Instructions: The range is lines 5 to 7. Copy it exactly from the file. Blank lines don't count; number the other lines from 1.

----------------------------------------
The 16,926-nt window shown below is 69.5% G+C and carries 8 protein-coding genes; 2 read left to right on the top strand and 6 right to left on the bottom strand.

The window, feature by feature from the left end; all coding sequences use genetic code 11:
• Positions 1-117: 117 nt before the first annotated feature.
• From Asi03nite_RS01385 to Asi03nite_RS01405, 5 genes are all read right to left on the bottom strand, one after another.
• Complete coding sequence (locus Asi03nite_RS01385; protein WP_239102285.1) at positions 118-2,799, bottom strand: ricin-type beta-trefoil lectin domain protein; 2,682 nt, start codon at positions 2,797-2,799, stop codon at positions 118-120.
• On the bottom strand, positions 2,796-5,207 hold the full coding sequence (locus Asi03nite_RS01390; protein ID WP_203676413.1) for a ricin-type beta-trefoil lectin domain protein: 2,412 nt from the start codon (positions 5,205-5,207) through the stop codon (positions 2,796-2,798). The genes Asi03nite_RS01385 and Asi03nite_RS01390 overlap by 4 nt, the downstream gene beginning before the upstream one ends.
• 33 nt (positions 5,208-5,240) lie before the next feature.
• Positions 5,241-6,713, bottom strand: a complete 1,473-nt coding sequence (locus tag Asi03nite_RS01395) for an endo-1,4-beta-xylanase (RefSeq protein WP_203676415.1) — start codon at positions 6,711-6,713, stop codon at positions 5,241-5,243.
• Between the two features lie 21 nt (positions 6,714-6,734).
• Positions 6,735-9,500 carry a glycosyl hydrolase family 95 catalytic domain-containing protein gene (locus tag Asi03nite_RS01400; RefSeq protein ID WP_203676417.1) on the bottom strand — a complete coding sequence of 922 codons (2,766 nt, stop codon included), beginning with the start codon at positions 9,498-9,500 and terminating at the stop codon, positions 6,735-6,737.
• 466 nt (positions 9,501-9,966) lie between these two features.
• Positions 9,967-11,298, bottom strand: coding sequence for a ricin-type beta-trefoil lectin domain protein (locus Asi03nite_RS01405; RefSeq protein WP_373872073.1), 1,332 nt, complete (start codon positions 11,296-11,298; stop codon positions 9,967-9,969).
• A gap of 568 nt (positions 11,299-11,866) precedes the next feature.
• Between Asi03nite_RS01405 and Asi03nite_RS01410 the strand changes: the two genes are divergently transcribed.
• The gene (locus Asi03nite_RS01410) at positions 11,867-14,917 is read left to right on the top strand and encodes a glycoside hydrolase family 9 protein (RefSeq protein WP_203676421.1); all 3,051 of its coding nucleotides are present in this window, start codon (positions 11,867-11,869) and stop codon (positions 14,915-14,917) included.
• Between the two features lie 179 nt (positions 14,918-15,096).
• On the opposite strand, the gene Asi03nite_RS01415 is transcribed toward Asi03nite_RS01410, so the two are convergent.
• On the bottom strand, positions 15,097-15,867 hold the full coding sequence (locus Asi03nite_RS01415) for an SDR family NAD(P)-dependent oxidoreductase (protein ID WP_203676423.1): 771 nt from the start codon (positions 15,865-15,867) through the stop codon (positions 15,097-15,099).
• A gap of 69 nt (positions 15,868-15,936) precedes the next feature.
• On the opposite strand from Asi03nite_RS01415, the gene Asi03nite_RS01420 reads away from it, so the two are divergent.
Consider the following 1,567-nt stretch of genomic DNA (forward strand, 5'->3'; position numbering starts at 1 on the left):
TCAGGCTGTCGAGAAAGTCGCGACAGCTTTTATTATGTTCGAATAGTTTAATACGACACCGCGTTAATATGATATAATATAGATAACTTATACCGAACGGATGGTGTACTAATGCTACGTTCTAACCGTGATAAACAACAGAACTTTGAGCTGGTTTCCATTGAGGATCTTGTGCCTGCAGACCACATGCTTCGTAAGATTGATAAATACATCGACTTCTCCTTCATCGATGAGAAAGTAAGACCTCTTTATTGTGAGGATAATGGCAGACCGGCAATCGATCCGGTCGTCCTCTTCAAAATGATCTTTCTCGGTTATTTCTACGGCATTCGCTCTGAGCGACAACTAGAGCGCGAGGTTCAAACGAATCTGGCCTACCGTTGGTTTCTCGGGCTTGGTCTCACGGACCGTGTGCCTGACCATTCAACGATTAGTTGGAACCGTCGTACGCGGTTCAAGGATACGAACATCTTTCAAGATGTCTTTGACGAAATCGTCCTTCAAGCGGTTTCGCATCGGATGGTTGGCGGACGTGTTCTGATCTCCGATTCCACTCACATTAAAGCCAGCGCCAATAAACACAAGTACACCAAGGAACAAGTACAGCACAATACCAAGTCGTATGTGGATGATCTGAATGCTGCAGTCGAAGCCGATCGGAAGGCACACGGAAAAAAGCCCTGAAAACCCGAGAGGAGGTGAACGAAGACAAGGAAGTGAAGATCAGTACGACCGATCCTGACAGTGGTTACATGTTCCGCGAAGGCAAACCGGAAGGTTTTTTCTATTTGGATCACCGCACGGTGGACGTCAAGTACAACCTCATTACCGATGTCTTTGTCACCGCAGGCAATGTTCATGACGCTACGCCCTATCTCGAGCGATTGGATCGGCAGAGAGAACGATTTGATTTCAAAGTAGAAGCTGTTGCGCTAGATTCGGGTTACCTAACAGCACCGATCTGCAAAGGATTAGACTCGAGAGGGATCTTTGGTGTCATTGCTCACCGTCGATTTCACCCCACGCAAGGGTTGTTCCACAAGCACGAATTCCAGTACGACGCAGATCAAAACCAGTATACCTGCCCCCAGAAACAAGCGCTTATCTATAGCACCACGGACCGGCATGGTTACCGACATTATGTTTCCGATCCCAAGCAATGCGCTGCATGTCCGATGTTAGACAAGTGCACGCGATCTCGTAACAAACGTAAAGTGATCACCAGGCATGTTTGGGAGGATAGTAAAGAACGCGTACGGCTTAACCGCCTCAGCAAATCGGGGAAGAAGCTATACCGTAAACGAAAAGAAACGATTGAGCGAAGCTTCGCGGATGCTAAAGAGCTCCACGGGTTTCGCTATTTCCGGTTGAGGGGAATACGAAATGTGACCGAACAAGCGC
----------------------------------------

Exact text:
• Complete coding sequence (locus Asi03nite_RS01385; protein WP_239102285.1) at positions 118-2,799, bottom strand: ricin-type beta-trefoil lectin domain protein; 2,682 nt, start codon at positions 2,797-2,799, stop codon at positions 118-120.
• On the bottom strand, positions 2,796-5,207 hold the full coding sequence (locus Asi03nite_RS01390; protein ID WP_203676413.1) for a ricin-type beta-trefoil lectin domain protein: 2,412 nt from the start codon (positions 5,205-5,207) through the stop codon (positions 2,796-2,798). The genes Asi03nite_RS01385 and Asi03nite_RS01390 overlap by 4 nt, the downstream gene beginning before the upstream one ends.
• 33 nt (positions 5,208-5,240) lie before the next feature.